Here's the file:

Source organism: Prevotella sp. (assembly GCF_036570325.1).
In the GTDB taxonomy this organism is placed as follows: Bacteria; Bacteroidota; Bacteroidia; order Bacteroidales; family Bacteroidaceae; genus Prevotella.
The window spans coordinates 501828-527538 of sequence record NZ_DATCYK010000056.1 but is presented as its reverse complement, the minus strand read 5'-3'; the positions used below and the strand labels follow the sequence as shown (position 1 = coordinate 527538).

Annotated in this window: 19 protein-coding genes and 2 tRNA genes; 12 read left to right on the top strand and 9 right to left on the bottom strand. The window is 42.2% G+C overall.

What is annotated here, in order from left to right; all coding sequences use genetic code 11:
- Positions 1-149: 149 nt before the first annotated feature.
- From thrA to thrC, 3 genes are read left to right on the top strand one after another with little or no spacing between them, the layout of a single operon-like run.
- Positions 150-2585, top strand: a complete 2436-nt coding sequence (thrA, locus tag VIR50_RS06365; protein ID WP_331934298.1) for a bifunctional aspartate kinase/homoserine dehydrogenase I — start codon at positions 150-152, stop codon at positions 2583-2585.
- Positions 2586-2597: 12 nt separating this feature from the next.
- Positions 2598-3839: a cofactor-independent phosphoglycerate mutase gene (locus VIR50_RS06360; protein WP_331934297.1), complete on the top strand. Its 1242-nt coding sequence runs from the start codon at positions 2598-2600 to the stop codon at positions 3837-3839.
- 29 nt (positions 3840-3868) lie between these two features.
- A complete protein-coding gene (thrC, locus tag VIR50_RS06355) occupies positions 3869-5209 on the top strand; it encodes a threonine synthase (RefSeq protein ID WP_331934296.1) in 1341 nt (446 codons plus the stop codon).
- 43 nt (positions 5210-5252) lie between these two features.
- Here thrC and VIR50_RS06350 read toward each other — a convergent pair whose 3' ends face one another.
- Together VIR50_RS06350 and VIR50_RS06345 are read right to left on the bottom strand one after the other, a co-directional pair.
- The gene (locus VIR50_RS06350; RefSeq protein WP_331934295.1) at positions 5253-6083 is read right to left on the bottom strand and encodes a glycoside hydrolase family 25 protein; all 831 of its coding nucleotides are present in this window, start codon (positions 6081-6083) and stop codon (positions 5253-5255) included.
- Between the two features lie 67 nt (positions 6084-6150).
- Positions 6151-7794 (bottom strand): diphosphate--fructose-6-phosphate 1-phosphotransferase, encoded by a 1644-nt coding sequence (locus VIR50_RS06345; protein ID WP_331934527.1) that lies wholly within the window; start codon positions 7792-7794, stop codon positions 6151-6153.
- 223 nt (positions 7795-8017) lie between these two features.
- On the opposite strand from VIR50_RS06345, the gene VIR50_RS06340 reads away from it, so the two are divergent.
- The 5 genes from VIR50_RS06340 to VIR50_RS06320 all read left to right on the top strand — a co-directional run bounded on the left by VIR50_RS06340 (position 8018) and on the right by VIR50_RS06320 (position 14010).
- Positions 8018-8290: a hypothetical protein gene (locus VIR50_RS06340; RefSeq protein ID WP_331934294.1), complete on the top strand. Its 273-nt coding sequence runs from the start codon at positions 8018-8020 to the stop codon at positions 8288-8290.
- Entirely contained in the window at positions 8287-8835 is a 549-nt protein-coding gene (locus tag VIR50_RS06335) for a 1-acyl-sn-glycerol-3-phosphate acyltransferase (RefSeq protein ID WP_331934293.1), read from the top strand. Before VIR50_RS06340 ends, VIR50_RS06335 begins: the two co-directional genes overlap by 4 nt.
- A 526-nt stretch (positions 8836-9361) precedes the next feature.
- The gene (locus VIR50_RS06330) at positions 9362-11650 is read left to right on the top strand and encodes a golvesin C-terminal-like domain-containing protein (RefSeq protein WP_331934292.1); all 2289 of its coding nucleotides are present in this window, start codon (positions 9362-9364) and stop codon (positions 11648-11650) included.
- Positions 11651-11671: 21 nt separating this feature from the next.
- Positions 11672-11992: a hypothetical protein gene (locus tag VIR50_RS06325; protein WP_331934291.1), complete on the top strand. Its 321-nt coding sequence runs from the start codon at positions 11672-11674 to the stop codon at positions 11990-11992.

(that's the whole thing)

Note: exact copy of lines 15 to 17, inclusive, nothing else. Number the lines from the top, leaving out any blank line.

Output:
- Together VIR50_RS06350 and VIR50_RS06345 are read right to left on the bottom strand one after the other, a co-directional pair.
- The gene (locus VIR50_RS06350; RefSeq protein WP_331934295.1) at positions 5253-6083 is read right to left on the bottom strand and encodes a glycoside hydrolase family 25 protein; all 831 of its coding nucleotides are present in this window, start codon (positions 6081-6083) and stop codon (positions 5253-5255) included.
- Between the two features lie 67 nt (positions 6084-6150).